Disruption: the new business as usual

Written on 07 August, 2017 by Iona Yeung
Categories Small Business

Length: 3-5 minute read

Disruption is the buzzword of the moment and with good reason.

Uber, AirBnB and Netflix continue to upend old business models, change industries and blow open new possibilities for consumers.

But how can we use disruption creatively to grow our businesses?

A panel of disruption experts, Gus Balbontin (Lonely Planet), Dr Amantha Imber (Inventium) and Yvonne Adele  (aka Ms Megaybte) will be gathering in Melbourne on 4 September for an event called Small Business BIG Ideas .

The panel will share their experiences of managing—and exploiting—disruption to prime businesses for an exciting future. We asked them to share some of their insights ahead of the event.

1.    Handling disruption starts with the individual

Gus Balbontin reminds us that managing disruption starts with the individual.

“A business’ ability to change and embrace any kind of disruption is perhaps the most important capability it can develop … it all starts with our own personal ability to deal with change.”

Yvonne Adele agrees. “As long as small business owners are not pushing back and ignoring digital disruption, they’re future-proof.”

In a small business, dealing with change really starts with you.

How do you personally manage change? Do you see it as a threat or opportunity?

2.    Disruption isn’t about technology, it’s about customer service

Gus says that often disruption isn’t actually about technological shifts; it’s about highlighting problems that were waiting for a solution.

Players that take the market status quo for granted are destined to be losers.

“If you think you have nailed a solution for your customers think again;  your customers’ problems are continuously evolving and so should your solutions” Gus says.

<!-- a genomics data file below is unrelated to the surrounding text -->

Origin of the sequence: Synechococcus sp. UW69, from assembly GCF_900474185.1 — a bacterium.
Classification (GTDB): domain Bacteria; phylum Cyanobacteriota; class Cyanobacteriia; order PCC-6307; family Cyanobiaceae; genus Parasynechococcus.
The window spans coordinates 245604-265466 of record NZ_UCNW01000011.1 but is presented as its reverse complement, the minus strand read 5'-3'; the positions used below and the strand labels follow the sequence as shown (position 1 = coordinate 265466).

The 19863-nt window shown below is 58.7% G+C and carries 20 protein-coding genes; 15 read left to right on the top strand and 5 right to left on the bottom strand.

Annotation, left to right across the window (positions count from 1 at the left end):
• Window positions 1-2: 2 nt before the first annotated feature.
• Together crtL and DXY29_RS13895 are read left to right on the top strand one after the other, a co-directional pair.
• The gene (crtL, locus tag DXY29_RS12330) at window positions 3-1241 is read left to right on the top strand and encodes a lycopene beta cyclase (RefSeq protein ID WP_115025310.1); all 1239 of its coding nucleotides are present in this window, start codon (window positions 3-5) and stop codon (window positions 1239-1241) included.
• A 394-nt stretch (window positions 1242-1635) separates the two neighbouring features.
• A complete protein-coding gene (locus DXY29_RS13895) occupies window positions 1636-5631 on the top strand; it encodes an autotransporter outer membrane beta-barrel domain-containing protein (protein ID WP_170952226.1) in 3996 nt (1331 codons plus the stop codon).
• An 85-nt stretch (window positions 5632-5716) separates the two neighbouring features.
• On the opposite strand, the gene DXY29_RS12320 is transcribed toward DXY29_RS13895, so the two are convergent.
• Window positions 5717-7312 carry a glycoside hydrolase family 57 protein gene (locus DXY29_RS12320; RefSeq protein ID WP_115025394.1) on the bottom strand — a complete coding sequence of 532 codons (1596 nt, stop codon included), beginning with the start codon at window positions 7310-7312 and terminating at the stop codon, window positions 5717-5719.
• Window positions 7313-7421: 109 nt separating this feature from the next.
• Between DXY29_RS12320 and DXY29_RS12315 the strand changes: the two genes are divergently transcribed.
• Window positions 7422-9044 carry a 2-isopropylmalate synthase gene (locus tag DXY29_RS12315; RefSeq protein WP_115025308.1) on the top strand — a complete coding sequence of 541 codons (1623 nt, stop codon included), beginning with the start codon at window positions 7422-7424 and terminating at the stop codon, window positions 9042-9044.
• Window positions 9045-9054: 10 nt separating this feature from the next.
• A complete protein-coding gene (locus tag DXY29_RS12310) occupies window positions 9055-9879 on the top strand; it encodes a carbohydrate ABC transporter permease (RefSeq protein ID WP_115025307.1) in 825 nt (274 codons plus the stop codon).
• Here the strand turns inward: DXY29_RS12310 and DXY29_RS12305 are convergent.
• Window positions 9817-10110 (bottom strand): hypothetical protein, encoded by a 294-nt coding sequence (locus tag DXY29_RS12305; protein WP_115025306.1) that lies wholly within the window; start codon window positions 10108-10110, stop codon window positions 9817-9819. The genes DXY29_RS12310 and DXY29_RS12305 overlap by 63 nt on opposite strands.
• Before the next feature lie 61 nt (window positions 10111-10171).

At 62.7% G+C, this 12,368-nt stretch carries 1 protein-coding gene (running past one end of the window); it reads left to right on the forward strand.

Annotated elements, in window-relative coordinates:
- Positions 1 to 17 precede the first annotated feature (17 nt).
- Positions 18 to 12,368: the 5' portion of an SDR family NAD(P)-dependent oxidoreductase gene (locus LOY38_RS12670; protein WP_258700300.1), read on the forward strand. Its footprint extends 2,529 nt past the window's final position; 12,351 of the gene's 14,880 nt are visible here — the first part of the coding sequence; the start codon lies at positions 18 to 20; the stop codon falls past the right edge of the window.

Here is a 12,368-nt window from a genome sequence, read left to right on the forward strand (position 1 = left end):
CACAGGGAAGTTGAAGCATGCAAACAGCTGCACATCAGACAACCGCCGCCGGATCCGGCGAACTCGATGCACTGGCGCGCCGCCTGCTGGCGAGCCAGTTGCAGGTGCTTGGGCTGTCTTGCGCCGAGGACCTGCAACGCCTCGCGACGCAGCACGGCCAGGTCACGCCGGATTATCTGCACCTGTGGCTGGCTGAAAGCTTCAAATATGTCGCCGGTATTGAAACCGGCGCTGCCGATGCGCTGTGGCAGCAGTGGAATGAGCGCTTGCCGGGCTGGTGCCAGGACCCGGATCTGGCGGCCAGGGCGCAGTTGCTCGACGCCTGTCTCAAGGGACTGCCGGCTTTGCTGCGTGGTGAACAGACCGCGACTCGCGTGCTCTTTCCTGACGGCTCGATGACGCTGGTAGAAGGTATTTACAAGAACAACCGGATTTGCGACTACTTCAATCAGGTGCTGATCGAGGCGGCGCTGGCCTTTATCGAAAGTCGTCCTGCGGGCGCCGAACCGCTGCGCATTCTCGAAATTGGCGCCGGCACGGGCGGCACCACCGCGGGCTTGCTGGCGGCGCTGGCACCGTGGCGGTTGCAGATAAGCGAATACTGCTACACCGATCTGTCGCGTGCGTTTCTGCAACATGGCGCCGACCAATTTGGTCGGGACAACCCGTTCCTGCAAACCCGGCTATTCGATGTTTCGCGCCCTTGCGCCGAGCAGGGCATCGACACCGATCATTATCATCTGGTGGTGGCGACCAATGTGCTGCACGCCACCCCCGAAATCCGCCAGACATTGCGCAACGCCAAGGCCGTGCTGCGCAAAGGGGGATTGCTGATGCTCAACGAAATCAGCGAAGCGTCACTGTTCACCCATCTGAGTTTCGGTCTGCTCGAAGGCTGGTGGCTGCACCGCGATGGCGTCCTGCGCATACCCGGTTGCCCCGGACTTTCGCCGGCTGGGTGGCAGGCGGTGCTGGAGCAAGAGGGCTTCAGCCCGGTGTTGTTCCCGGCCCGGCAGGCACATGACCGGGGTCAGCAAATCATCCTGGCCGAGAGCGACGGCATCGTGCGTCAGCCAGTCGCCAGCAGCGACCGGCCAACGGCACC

The idea is to focus not on abstract ideas of innovation but what your customers’ needs are. The business of being in business means solving customer problems all the time; this is true of both big and small businesses.

Dr Amantha Imber agrees that constantly evolving solutions are the best way to anticipate watershed change.

“I love the saying: ‘If you always do what you always did, you always get what you always got’” Amantha says. “If you want to improve what you do and how you do things as a small business owner, you must think creatively”.

What parts of your business are not meeting customer expectations? How can you solve this problem to deliver something useful and valuable every time? This could mean making changes to a product or a process.

3.    You can’t automate creative thinking. Yet.

Robots and automation are changing our lives rapidly, but there are some things they can’t do. Yet.

“As tasks become more automated, it is becoming clear the main thing human beings can continue to bring to the table is creativity” says Yvonne Adele.

“The more creative you are in business, the quicker you can adapt and grow. If processes can be completed by automation, leave those tasks behind and spend more time on the ones that need human creativity”.

In a small business  setting, this could mean using an invoicing app rather than trying to learn basic book keeping skills from scratch.

It could mean using an app or website to manage tickets sales rather than  chasing up calls or emails yourself.

Whatever gives you the most time to think differently about a business process or customer problem is helping you think more creatively.

Learn more from our expert panel

At Small Business Big Ideas (4 September) Gus will take you behind the scenes of how disruption affected travel publishing juggernaut Lonely Planet and show how he helped steer the company out of perilous waters.

Amantha will provide very practical tools to help small business put themselves ahead of their competition by innovating more effectively and providing a much better experience to their current customers.

Yovnne Adele is an outstanding mediator, as well as being a technology and innovation expert, and will help engage the audience to enhance their learning experience to the full.

Find out more about Small Business BIG Ideas on the event website.


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